Though they were wrongly lumped in with the electroclash movement not long after their arrival in the late '90s, Ladytron proved themselves to be sharply observant precursors to the synth pop resurgence that hit its peak in the early 2010s -- which is when they took a lengthy hiatus. During the band's time away, Helen Marnie released two solo albums; Daniel Hunt established himself as a producer and composer; and Reuben Wu made a name for himself as a visual artist and photographer. Eight years after 2011's Gravity the Seducer, the simply named Ladytron reasserts the fundamentals of the group's music -- namely, Marnie's and Mira Aroyo's vocals and the pulsing synths that surround them -- and they still sound fresh.
Two Decembers ago, news viewers were gripped by videos of flames engulfing the California mountains, cars on the 405 shuttling imperturbably toward the blaze. For the past couple years the world has produced apocalyptic scenarios like people exhale breath, but seldom have they looked so much like an apocalypse, like literally driving into hell--or running into it, as the cover of Ladytron's first album in nearly eight years seems to depict. Basically, there's something going on, and it's bad, and Ladytron are aware: Since 2011's Gravity the Seducer, the band members have scattered to Brazil, the U.S., England, and Scotland, a cross-section of recent disaster sites.
Early singles such as "He Took Her To a Movie" tapped into the electroclash sound popular at the start of the millennium, but they quickly moved onto melancholic pop with the likes of "Playgirl", while "Blue Jeans" and "Seventeen" were their first tentative steps into adding a grittier element to a sound which up until then was essentially synth-pop. As the band became exposed to a wider audience through support slots with the likes of Depeche Mode and Nine Inch Nails , founding member Daniel Hunt's production work for Christina Aguilera, and remixes for Blondie and Paul Weller, their sound became harder, and their pop nous became more prevelan. This resulted in three three brilliant albums in a row: Witching Hour, Velocifero, and Gravity The Seducer.
When discussions arise about twenty-first century innovators in music, Ladytron's name gets missed far too often. Which is a crying shame as their single-minded approach at crafting intelligent, electronic pop with a leftfield twist deserves its place on the highest pedestal. From 2001's debut 604 - a record which felt like a breath of fresh air against an onslaught of homogeneous nu metal and acoustic drudgery - to their most recent long player Gravity the Seducer a decade later, they've continued to surprise, inspire and more often than not, shine like stars in an otherwise murky sky.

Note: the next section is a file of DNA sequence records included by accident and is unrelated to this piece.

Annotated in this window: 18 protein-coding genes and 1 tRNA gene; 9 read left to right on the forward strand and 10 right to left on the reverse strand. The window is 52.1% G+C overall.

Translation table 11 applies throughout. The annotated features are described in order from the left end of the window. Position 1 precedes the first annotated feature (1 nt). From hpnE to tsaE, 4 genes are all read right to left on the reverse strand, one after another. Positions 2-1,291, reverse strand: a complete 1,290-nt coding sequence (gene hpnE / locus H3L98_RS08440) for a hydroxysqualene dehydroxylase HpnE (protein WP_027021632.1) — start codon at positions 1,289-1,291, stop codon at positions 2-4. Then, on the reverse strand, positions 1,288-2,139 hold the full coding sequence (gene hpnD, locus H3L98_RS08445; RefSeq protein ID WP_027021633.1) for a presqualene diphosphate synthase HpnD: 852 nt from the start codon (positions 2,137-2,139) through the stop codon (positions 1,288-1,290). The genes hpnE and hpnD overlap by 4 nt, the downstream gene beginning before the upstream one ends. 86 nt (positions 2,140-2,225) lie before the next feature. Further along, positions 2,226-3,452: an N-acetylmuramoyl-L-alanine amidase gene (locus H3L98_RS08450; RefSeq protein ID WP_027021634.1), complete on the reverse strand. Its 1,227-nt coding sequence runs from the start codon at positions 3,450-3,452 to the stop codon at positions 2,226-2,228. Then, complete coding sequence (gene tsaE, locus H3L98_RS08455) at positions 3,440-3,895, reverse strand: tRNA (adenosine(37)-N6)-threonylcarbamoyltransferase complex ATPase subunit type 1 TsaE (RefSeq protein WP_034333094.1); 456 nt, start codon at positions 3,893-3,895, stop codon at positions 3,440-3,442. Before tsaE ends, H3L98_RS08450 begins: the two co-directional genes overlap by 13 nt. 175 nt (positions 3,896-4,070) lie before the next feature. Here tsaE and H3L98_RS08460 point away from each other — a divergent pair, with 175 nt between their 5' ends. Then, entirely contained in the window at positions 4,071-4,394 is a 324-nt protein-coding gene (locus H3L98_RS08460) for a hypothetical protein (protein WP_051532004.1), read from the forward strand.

Ladytron appeared on the music scene in 2001 with their debut album 604 that, at the time, featured a contemporary synth pop sound with a decidedly European slickness. Not much has changed in the 17 years since, but if you do something well, why not keep doing it? Ladytron continues in the vein that made the band successful— a seductive and pulsating blend of analogue synth pop and melodic indie rock that sounds as if The Human League and The Sisters of Mercy got together for a night on the town. Only this time out, the retro futurist sounding tracks are constructed with a distinctly somber tone.
I f any band was going to bounce back from years of acrimonious hiatus with a soundtrack to our troubled times, Ladytron seemed unlikely contenders. Yes, that Ladytron, from Liverpool, whose heavy-lidded, robo-cool vocals defined the electroclash movement of the early 2000s and who haven't released anything since 2011. And yet their eponymous return is an immersive, invigorating and convincingly brooding stomp of disenfranchisement.
After expanding the parameters of electronic and club music in its first decade, the four members of Ladytron took an eight-year break before reconvening. The self-titled "Ladytron" (!K7 Music) aims to re-introduce the quartet to an audience accustomed to Soundcloud-era music saturation. Yet from the get-go, Ladytron makes it clear that it's in no hurry to ride trends or jump on the pop treadmill.